• You can let the dough rise overnight in the fridge! In fact, it is probably the best way to do so. It does take more time but it is worth it.
  • Be sure to keep your frying temperature between 360-375 degrees Fahrenheit. If it’s too high, it’ll burn the outside and the inside will still be raw and gooey. If it’s too low, you will need to fry it longer but the inside will be dry and overcooked.

Give this onolicious recipe a try! If you did give it a try, please leave a comment with a star rating below. Mahalo!

Malasadas

This malasada recipe is a one-of-a-kind from Hawaii. It yields a dozen soft-fluffy malasadas that'll make you lick the sugar off of your finger.
Print Recipe
Prep Time:3 hours
Cook Time:30 minutes
Total Time:3 hours 30 minutes

Equipment

  • ½ cup warm evaporated milk
  • ¾ cup warm milk

Ingredients

  • ½ cup warm evaporated milk
  • ¾ cup warm milk
  • 2 tsp yeast
  • 1 tbsp sugar
  • cup sugar
  • ½ tsp salt
  • 5 eggs
  • ½ cup softened unsalted butter
  • 5 ½ cups bread flour

Instructions

  • Combine the warm evaporated milk, warm milk, 1 tbsp sugar, and yeast. Give it a quick whisk and let it stand until it gets foamy. About 10 minutes.
  • Add the bread flour, salt, sugar, froth mixture, and eggs in the stand-up mixer. Mix Everything together using the hook attachment.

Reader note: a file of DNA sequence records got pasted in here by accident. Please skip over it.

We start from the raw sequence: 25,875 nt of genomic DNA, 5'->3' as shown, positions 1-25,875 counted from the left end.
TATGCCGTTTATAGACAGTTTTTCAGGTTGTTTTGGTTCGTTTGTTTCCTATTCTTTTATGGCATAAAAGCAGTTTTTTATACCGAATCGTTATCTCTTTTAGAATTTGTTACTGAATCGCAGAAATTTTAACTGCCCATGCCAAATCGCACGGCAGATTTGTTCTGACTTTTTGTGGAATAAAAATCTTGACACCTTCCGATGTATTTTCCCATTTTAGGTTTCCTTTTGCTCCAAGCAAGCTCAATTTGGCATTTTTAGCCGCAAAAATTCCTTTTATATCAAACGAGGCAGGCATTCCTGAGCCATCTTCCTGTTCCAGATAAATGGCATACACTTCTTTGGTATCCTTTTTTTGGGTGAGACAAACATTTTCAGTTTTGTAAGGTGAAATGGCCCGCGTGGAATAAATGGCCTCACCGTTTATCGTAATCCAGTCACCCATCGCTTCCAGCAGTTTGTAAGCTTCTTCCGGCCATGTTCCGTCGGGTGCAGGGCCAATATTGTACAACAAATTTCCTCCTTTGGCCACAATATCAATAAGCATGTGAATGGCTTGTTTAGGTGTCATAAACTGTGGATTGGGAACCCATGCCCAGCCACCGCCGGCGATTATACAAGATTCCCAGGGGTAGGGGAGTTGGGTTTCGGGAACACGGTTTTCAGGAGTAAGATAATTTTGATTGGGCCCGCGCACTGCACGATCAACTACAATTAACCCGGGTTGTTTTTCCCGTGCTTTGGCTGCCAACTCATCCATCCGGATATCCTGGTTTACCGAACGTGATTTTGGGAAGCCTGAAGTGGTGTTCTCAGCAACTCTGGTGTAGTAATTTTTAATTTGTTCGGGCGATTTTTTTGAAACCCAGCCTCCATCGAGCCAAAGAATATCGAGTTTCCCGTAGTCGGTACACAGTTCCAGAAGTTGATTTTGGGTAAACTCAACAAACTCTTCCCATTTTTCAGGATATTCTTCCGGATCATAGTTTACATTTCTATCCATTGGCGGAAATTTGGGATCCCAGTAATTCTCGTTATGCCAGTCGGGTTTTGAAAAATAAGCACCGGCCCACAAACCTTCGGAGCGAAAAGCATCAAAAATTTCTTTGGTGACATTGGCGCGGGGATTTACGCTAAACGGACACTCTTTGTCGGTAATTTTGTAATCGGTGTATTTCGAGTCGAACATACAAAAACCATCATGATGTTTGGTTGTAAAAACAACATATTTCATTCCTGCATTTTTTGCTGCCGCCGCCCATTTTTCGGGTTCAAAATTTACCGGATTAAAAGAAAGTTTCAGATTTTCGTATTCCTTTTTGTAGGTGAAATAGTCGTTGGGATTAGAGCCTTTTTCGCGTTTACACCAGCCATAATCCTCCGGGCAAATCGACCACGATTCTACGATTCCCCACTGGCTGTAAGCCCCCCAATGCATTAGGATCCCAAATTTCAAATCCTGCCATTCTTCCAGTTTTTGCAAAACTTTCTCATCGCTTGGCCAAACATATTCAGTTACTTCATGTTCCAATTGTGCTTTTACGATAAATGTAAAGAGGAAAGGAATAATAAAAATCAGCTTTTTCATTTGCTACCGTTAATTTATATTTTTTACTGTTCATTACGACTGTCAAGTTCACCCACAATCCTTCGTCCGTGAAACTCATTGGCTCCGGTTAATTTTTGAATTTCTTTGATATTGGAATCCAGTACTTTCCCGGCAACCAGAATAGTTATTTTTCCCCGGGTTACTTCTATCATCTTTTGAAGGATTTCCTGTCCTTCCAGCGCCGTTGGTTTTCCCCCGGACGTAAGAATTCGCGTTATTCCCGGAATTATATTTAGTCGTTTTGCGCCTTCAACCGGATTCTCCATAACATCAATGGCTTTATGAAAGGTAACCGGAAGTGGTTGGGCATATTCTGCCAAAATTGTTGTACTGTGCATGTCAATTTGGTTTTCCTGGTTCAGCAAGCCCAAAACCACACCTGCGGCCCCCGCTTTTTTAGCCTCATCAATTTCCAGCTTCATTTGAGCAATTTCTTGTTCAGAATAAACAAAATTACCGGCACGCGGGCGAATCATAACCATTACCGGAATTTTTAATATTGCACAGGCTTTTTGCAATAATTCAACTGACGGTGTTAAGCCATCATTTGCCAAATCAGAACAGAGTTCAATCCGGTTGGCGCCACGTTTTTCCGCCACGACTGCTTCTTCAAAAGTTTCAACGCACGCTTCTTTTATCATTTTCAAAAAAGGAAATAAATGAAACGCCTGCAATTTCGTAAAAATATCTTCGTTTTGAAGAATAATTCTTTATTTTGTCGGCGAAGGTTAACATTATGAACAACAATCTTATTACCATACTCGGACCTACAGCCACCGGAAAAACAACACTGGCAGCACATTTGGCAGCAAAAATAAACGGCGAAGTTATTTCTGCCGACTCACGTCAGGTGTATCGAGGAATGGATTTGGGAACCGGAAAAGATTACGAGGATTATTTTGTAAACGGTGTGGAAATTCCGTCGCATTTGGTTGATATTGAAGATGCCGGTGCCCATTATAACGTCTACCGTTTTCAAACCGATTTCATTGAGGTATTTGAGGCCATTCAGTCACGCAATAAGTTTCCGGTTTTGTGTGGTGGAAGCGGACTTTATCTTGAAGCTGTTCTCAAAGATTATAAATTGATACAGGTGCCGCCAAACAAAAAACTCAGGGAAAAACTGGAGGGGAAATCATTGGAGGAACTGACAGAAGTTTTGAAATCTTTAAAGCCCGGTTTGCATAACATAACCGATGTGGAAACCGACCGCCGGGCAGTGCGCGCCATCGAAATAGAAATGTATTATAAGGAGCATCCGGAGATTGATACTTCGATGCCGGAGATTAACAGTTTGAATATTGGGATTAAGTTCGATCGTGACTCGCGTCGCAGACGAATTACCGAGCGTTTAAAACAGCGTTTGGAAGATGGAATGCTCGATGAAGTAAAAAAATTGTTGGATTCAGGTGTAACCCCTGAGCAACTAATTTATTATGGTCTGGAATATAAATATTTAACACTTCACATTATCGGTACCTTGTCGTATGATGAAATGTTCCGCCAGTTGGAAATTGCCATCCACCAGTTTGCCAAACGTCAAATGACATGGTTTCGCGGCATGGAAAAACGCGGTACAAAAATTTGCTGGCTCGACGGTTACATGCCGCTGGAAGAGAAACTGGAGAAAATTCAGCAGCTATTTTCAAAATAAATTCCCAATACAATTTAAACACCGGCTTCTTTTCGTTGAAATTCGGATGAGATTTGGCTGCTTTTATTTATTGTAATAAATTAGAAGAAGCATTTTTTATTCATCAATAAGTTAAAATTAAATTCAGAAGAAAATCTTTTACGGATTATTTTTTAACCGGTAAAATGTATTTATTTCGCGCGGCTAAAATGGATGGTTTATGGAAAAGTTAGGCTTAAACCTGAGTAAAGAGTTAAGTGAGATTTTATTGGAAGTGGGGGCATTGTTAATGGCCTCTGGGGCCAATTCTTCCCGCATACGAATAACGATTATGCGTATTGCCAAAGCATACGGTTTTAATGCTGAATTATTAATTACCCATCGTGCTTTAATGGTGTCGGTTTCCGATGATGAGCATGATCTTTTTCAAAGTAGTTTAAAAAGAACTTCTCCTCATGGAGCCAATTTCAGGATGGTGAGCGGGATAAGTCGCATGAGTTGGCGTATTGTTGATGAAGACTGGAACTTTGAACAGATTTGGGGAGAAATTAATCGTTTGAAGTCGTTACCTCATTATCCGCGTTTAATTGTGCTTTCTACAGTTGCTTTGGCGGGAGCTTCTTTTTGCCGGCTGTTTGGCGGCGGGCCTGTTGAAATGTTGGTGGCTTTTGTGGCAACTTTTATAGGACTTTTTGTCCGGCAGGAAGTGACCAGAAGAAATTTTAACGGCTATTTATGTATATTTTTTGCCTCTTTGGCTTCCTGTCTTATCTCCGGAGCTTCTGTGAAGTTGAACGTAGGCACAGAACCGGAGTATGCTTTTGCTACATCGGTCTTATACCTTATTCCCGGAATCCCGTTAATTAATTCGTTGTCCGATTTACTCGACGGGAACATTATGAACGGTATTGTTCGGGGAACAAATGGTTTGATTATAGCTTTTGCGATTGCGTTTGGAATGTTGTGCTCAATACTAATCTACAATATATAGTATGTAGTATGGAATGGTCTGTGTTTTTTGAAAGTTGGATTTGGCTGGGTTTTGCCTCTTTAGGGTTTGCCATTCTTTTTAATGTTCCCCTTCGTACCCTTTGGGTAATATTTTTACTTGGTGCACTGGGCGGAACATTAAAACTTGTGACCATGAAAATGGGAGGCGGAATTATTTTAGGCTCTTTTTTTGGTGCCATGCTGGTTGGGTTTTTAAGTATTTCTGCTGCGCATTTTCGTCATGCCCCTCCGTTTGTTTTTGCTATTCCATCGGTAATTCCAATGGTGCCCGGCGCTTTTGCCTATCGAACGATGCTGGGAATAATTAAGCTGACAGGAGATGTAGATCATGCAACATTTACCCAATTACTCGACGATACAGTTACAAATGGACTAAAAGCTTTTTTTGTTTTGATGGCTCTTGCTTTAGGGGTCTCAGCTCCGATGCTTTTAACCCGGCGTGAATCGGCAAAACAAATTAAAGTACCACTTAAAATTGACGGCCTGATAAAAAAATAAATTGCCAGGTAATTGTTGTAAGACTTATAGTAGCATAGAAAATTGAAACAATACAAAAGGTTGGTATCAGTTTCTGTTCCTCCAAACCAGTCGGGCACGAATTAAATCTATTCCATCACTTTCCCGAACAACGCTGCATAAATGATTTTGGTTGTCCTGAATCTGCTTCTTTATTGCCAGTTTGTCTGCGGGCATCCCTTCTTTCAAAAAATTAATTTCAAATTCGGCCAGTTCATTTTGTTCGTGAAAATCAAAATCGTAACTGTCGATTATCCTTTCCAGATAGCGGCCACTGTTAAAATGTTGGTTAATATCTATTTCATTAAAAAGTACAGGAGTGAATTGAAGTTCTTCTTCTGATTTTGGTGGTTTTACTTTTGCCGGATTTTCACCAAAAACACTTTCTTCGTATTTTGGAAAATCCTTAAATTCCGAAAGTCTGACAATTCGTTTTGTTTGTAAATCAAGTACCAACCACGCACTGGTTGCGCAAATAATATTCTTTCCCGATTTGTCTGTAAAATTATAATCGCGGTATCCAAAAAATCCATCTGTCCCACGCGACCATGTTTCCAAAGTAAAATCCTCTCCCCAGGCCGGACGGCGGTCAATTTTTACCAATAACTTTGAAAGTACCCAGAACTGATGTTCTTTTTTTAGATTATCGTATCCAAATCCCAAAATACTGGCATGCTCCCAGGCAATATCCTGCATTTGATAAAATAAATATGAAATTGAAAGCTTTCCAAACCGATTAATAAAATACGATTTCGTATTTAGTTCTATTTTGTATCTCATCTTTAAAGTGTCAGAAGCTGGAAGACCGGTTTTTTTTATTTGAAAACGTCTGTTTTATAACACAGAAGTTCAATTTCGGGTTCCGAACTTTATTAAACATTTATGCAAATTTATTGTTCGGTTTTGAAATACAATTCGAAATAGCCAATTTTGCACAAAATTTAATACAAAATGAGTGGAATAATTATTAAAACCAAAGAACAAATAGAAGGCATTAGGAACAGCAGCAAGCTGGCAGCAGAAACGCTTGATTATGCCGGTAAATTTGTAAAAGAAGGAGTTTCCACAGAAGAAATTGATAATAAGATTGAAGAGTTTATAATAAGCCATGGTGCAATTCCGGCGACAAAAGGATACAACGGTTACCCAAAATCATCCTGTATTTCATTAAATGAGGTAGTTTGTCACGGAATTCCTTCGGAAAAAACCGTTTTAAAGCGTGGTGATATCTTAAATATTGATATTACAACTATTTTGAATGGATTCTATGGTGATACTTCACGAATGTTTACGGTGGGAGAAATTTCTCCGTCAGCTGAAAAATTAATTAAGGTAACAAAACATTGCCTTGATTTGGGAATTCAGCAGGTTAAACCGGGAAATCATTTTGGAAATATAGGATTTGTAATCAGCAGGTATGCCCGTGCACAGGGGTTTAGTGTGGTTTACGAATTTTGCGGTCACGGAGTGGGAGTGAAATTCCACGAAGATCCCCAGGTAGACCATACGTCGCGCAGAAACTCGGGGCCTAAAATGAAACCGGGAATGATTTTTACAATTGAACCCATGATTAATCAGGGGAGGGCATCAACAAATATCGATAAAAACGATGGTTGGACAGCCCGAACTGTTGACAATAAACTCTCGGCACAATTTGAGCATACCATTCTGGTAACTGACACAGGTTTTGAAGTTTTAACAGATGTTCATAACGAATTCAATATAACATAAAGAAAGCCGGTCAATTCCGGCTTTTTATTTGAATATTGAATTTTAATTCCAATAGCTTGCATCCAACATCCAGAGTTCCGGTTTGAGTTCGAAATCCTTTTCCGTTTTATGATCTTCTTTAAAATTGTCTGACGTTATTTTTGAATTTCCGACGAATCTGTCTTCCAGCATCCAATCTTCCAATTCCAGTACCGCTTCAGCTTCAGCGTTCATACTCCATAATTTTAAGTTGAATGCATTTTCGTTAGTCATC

• When the dough begins to form, add the butter. Mix for another 8 minutes or until the dough becomes smooth and elastic.
  • Place the dough in a large bowl. Cover with a kitchen towel or plastic wrap. Let it rise in a warm place for about one hour.
  • After the dough has risen, punch it down, reshape, cover, and let it rise again for another hour.
  • Place the dough on a well floured surface. Dust the top of the dough with more flour and flatten it out to about ¾ inches thick using a rolling pin
  • Cut the dough into oval shapes. Place on a baking sheet, cover, and let it rise for 30 minutes.
  • Pour about 2 inches of vegetable oil in a pot. Heat the oil to 360-375 degrees Fahrenheit. Fry each side of the donut for a few minutes or until golden brown.
  • Transfer fried donuts to a baking sheet lined with paper towels or wire rack. Cool before stuffing with any filling.
  • To fill, poke with a chopstick and jiggle around a little to create a cavity inside. Fill a pastry bag with your choice of filling and stuff the donut until it is firm and plump.
  • Serve and enjoy this onolicious Malasada!

Video

Servings: 18 malasadas

2 Comments

  1. Hello Tani,
    You seem like a delightful person and I wish you well!
    I don’t know much about Hawaii (I’d love to visit) but wanted to make you aware of an article “11 of the best donuts in America” which featured Pipelinebakeshop In Honolulu and their
    Malasadas!
    I find joy in connecting people with helpful resources and if you were not aware I wanted you to be!
    Blessings from Missouri!
    Your friend Steven

  2. i only had 4 eggs so i added a bit of rum to balance the dough.
    the donuts came out very soft and fluffy. nice recipe, thank you.